Jeanie Mitchell is quick to point out she owes the impetus for her volunteer work to God — and Forks of Elkhorn Baptist Church.
“I couldn’t do it without God or the church,” Mitchell explained.
She and her husband, Jerry, started attending “The Forks,” as members call it, some 15 or so years ago. They wanted to do mission work somewhere in Kentucky and found GAP, short for God’s Appalachian Partnership. Located in McDowell in eastern Kentucky, GAP serves underprivileged folks in Pike and surrounding counties.
“We go four times a year,” said Mitchell, who is retired from a career in state government but currently working at the Legislative Research Commission during the legislative session. “We do a lot of different things, and in late November or early December we help with a Christmas store.”
The store is open on weekdays so parents can get gifts for their children that will be surprises. “There’s no charge and all gifts are donated from all over the state. We help manage the Christmas store for a day.”
A group from Forks also goes to assist with an Easter egg hunt. “There are stations where the kids can play games like cornhole, shoot baskets, resurrection bingo — each emphasizes the Easter story in addition to making it fun.”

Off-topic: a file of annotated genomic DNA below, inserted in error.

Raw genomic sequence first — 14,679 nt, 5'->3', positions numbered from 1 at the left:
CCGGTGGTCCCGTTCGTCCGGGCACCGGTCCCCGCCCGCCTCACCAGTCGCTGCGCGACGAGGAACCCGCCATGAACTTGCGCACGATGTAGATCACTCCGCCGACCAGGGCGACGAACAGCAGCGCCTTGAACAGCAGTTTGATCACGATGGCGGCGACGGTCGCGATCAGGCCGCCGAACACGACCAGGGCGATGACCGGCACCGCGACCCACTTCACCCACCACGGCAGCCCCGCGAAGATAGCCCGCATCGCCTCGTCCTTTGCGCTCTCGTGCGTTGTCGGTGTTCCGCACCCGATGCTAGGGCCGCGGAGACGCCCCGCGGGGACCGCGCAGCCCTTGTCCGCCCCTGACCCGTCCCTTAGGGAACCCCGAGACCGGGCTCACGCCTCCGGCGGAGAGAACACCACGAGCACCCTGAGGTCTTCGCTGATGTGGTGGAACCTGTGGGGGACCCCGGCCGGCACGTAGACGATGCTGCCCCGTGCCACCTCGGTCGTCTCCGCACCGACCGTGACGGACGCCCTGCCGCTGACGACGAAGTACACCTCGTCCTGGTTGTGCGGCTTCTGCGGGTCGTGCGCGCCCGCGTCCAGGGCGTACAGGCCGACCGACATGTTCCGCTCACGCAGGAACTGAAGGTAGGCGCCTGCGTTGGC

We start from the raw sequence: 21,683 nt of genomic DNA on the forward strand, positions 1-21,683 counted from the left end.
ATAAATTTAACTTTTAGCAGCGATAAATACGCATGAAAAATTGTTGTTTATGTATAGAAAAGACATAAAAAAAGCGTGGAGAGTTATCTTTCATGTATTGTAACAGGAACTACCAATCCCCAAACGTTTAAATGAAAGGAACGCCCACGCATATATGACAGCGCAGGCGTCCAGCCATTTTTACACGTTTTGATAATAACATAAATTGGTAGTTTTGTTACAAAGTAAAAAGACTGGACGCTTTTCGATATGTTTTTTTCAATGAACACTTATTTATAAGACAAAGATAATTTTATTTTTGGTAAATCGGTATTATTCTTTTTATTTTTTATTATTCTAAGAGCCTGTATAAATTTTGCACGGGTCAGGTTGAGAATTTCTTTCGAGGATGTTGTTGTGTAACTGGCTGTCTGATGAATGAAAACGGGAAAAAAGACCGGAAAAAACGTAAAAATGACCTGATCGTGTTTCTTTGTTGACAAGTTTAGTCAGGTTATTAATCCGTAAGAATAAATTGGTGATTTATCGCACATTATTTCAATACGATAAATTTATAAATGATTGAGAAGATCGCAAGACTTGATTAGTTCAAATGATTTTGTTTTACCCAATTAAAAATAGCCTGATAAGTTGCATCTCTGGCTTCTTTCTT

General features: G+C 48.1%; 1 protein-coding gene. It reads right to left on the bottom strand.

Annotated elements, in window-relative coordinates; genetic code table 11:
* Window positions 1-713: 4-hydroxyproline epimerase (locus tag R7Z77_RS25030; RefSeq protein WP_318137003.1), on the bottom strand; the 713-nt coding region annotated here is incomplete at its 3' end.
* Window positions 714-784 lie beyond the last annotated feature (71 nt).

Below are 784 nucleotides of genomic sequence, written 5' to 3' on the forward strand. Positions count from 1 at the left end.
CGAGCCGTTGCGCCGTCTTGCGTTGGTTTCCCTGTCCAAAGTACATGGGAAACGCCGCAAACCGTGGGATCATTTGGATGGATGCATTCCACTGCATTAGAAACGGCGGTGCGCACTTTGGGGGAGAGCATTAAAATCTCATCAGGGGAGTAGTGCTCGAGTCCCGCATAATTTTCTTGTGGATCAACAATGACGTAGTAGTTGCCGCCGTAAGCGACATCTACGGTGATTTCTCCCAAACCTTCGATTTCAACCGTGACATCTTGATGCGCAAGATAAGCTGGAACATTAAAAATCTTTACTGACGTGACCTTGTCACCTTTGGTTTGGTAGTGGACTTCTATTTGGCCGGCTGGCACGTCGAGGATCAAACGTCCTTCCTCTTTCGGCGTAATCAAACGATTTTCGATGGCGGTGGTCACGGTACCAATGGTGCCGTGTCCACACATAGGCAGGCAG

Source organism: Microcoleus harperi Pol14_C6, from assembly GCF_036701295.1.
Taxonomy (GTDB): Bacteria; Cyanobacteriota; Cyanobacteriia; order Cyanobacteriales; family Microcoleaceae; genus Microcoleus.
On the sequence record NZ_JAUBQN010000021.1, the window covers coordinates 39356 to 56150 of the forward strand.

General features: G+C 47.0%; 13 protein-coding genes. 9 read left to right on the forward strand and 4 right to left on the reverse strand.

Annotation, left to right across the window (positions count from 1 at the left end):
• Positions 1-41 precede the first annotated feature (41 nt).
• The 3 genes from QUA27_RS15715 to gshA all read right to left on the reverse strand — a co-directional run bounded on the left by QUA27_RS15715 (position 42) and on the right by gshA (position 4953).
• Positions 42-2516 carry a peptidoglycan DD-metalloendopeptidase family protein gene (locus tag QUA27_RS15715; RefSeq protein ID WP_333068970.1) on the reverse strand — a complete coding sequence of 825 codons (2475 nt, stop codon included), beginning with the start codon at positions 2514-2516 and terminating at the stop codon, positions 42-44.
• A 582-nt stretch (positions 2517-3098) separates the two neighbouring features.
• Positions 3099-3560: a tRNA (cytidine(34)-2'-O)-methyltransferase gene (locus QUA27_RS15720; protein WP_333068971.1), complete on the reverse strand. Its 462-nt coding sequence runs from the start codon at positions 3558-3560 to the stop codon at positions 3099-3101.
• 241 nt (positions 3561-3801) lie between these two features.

The event is funded not only by Kentucky churches but also by donations from people from many states like Georgia, Ohio and Florida. “People from all over the country help support it,” Mitchell said. Twenty or so go from the Forks for the Easter event and 10 for Christmas.
In her work with GAP, which Mitchell calls a wonderful “rewarding, humbling, overall feeling,” the most moving may have come several years ago when participants started washing the feet of the children.
“We wash the feet of 400-500 schoolchildren and give them new shoes and socks. I feel in doing that we’ve walked where Jesus walked. It just makes one thankful for what we have.”
Mitchell says there’s a lot of poverty in the area with many grandparents raising their grandchildren and without much means to do it.
“The job market is bad. There’s no coal (to mine). The GAP facility is housed in a building on an abandoned coal site,” she said. “We’re looking for a new place since we’re soon going to have leave where we are.”
In other volunteer work, Mitchell said she took several trips to the Deep South after Hurricane Katrina devastated so much property — along with many lives. She’s also been to Ethiopia when her son was a missionary there.
The Mitchells are from Michigan but have lived in Frankfort since 1976.